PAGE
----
• Configure his network interface to use one of those MAC addresses using certain software.


    You can however use MAC Filtering in conjunction with WEP or WPA1/2 if you're feeling vulnerable :)

    Whats the best encryption to use?
    WPA2 with AES is the best encryption option to use for your home network. It is the newest thus most kinks worked out from previous versions and previous options.

    Like I stated above all the options use PSK (pre-shared key) therefore you must create a passphrase or password, to gain access to the network. The important thing to remember is to make your passphrase difficult. You don't want it to be as simple as your address or phone number. Choose carefully.


    Why encrypt my home network?
    Encryption is not only used to prevent unauthorized connections to your network. But also to encrypt your data that you're transferring. If your network is unsecure then any "joe blow" of the street can connect and get personal information. This can also happen if your security is weak (ie: weak passphrase)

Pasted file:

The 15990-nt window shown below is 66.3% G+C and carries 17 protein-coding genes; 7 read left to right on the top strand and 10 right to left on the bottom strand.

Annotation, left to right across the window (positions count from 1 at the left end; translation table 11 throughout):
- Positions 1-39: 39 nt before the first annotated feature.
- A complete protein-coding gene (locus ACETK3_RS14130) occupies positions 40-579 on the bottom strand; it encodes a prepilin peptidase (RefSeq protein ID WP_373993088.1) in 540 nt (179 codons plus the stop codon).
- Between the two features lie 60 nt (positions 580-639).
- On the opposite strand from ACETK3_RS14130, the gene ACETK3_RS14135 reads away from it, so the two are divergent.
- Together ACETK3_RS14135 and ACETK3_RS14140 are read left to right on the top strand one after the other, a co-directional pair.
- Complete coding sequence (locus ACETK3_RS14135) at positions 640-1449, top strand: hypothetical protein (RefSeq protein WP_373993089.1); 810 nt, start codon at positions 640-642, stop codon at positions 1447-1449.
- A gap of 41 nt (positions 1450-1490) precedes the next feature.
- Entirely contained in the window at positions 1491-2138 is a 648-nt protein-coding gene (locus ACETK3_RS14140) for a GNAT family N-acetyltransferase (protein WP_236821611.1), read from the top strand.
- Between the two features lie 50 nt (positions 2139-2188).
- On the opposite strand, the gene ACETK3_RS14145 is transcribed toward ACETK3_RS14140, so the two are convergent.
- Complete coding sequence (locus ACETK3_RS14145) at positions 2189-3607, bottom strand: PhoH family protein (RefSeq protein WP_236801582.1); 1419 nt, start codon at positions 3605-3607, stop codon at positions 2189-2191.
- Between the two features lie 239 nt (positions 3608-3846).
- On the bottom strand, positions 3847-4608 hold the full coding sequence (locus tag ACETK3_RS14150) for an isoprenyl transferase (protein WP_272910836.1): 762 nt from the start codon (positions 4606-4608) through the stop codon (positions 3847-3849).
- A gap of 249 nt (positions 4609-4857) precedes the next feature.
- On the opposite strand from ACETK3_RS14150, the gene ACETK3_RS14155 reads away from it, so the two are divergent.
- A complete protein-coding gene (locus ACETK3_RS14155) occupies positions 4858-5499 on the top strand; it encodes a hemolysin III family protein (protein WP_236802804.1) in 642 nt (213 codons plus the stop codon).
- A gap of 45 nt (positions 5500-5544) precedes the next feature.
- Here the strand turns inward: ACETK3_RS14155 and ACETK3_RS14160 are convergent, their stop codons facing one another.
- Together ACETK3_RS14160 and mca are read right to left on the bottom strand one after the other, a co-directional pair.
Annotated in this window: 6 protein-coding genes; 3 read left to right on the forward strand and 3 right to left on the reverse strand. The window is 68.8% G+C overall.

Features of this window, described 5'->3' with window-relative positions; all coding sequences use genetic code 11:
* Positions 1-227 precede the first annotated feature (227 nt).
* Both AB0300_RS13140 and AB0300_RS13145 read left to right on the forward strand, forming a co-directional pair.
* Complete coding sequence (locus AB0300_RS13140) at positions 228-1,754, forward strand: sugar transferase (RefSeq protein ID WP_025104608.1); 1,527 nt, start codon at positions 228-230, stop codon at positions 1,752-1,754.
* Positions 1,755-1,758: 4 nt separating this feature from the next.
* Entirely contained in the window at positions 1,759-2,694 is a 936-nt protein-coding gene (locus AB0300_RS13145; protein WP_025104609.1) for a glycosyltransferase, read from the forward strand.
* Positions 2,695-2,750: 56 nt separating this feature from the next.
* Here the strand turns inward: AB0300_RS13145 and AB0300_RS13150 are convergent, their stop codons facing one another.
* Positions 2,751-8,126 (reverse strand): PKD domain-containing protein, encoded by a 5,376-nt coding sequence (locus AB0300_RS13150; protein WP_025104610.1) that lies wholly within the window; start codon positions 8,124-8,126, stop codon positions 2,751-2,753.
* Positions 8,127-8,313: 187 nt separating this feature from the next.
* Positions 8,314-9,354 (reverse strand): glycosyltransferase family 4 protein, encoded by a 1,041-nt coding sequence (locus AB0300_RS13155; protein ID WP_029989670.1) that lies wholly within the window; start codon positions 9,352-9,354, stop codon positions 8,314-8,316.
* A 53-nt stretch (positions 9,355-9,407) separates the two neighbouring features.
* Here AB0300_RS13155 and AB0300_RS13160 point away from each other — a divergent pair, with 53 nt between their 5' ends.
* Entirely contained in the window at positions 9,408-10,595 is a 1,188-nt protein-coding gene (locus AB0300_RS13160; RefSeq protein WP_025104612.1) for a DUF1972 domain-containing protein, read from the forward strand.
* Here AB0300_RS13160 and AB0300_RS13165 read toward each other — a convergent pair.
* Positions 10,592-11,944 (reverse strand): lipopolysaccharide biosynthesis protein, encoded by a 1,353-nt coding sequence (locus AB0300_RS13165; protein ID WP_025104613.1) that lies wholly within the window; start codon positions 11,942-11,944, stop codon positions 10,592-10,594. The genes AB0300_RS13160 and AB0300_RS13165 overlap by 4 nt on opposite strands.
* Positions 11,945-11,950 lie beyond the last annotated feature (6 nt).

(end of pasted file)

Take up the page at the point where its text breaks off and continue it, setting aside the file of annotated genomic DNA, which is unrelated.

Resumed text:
Not only is perosnal information at risk but the more people connected to your network the slower it will run. I don't know about any of you but I pay for my internet so I can use it, not some humbum down the street.



    I hope you enjoyed reading my excerpt on Wireless Security. So what we've learned is:

    1. What encryption is.
    2. What the different types are.
    3. What are the pros and cons of each.
    4. Why you should secure your home network




    HAPPY SECURING!

    RICK

    REFERENCES
    http://wordnetweb.princeton.edu
    http://www.ehow.com
    http://windows.microsoft.com
    Microsoft Certified Desktop Support Tech Equivalancy books.
    Knowledge of OP
    cdad's Avatar
    cdad Posts: 12,687, Reputation: 1438
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    #2

    Oct 22, 2010, 06:06 PM

    Id like to add something to this that wasn't mentioned. First let me say. Very nice. Thank you for taking the time.